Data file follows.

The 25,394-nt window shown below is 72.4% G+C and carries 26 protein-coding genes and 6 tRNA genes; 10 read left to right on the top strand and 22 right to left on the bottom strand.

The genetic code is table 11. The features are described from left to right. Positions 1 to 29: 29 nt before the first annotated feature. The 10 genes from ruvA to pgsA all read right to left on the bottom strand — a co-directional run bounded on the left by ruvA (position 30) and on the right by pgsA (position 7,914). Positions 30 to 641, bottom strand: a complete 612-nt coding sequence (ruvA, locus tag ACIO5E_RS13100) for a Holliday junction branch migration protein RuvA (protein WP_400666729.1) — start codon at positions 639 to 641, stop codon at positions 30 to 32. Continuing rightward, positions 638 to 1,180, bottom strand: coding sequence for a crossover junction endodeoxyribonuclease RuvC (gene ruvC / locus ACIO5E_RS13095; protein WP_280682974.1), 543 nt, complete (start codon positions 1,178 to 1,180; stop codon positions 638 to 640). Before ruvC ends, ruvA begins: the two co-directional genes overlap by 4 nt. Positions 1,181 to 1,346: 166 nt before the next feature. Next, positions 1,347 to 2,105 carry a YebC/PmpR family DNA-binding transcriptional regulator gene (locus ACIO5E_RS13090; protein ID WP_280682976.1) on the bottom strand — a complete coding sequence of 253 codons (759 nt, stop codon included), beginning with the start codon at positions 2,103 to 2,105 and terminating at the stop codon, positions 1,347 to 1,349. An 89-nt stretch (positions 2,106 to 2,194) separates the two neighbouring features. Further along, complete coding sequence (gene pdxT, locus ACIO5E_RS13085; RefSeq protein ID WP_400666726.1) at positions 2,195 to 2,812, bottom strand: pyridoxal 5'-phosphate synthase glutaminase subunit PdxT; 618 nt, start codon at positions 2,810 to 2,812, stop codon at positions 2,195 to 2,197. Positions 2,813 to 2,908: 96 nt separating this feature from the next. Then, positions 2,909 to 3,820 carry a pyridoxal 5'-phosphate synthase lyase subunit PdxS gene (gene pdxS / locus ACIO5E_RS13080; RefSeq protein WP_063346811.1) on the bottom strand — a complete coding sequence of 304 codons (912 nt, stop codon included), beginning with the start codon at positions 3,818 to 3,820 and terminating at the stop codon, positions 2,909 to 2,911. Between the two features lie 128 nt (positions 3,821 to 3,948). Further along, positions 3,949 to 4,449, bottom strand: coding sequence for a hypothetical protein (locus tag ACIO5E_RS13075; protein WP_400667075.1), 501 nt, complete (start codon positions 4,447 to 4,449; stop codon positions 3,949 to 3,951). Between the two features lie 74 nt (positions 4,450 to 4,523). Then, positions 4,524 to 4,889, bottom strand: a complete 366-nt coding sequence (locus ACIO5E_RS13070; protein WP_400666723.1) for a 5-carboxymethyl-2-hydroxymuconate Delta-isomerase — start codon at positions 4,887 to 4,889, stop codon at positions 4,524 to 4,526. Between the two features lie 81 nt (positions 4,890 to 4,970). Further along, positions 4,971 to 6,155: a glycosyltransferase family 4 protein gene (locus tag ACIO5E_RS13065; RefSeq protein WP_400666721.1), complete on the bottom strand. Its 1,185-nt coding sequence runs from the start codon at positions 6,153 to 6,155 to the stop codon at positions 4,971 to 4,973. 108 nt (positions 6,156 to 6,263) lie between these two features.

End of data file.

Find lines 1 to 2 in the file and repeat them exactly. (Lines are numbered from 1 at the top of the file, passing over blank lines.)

The 25,394-nt window shown below is 72.4% G+C and carries 26 protein-coding genes and 6 tRNA genes; 10 read left to right on the top strand and 22 right to left on the bottom strand.

The genetic code is table 11. The features are described from left to right. Positions 1 to 29: 29 nt before the first annotated feature. The 10 genes from ruvA to pgsA all read right to left on the bottom strand — a co-directional run bounded on the left by ruvA (position 30) and on the right by pgsA (position 7,914). Positions 30 to 641, bottom strand: a complete 612-nt coding sequence (ruvA, locus tag ACIO5E_RS13100) for a Holliday junction branch migration protein RuvA (protein WP_400666729.1) — start codon at positions 639 to 641, stop codon at positions 30 to 32. Continuing rightward, positions 638 to 1,180, bottom strand: coding sequence for a crossover junction endodeoxyribonuclease RuvC (gene ruvC / locus ACIO5E_RS13095; protein WP_280682974.1), 543 nt, complete (start codon positions 1,178 to 1,180; stop codon positions 638 to 640). Before ruvC ends, ruvA begins: the two co-directional genes overlap by 4 nt. Positions 1,181 to 1,346: 166 nt before the next feature. Next, positions 1,347 to 2,105 carry a YebC/PmpR family DNA-binding transcriptional regulator gene (locus ACIO5E_RS13090; protein ID WP_280682976.1) on the bottom strand — a complete coding sequence of 253 codons (759 nt, stop codon included), beginning with the start codon at positions 2,103 to 2,105 and terminating at the stop codon, positions 1,347 to 1,349. An 89-nt stretch (positions 2,106 to 2,194) separates the two neighbouring features. Further along, complete coding sequence (gene pdxT, locus ACIO5E_RS13085; RefSeq protein ID WP_400666726.1) at positions 2,195 to 2,812, bottom strand: pyridoxal 5'-phosphate synthase glutaminase subunit PdxT; 618 nt, start codon at positions 2,810 to 2,812, stop codon at positions 2,195 to 2,197. Positions 2,813 to 2,908: 96 nt separating this feature from the next. Then, positions 2,909 to 3,820 carry a pyridoxal 5'-phosphate synthase lyase subunit PdxS gene (gene pdxS / locus ACIO5E_RS13080; RefSeq protein WP_063346811.1) on the bottom strand — a complete coding sequence of 304 codons (912 nt, stop codon included), beginning with the start codon at positions 3,818 to 3,820 and terminating at the stop codon, positions 2,909 to 2,911. Between the two features lie 128 nt (positions 3,821 to 3,948). Further along, positions 3,949 to 4,449, bottom strand: coding sequence for a hypothetical protein (locus tag ACIO5E_RS13075; protein WP_400667075.1), 501 nt, complete (start codon positions 4,447 to 4,449; stop codon positions 3,949 to 3,951). Between the two features lie 74 nt (positions 4,450 to 4,523). Then, positions 4,524 to 4,889, bottom strand: a complete 366-nt coding sequence (locus ACIO5E_RS13070; protein WP_400666723.1) for a 5-carboxymethyl-2-hydroxymuconate Delta-isomerase — start codon at positions 4,887 to 4,889, stop codon at positions 4,524 to 4,526. Between the two features lie 81 nt (positions 4,890 to 4,970). Further along, positions 4,971 to 6,155: a glycosyltransferase family 4 protein gene (locus tag ACIO5E_RS13065; RefSeq protein WP_400666721.1), complete on the bottom strand. Its 1,185-nt coding sequence runs from the start codon at positions 6,153 to 6,155 to the stop codon at positions 4,971 to 4,973. 108 nt (positions 6,156 to 6,263) lie between these two features.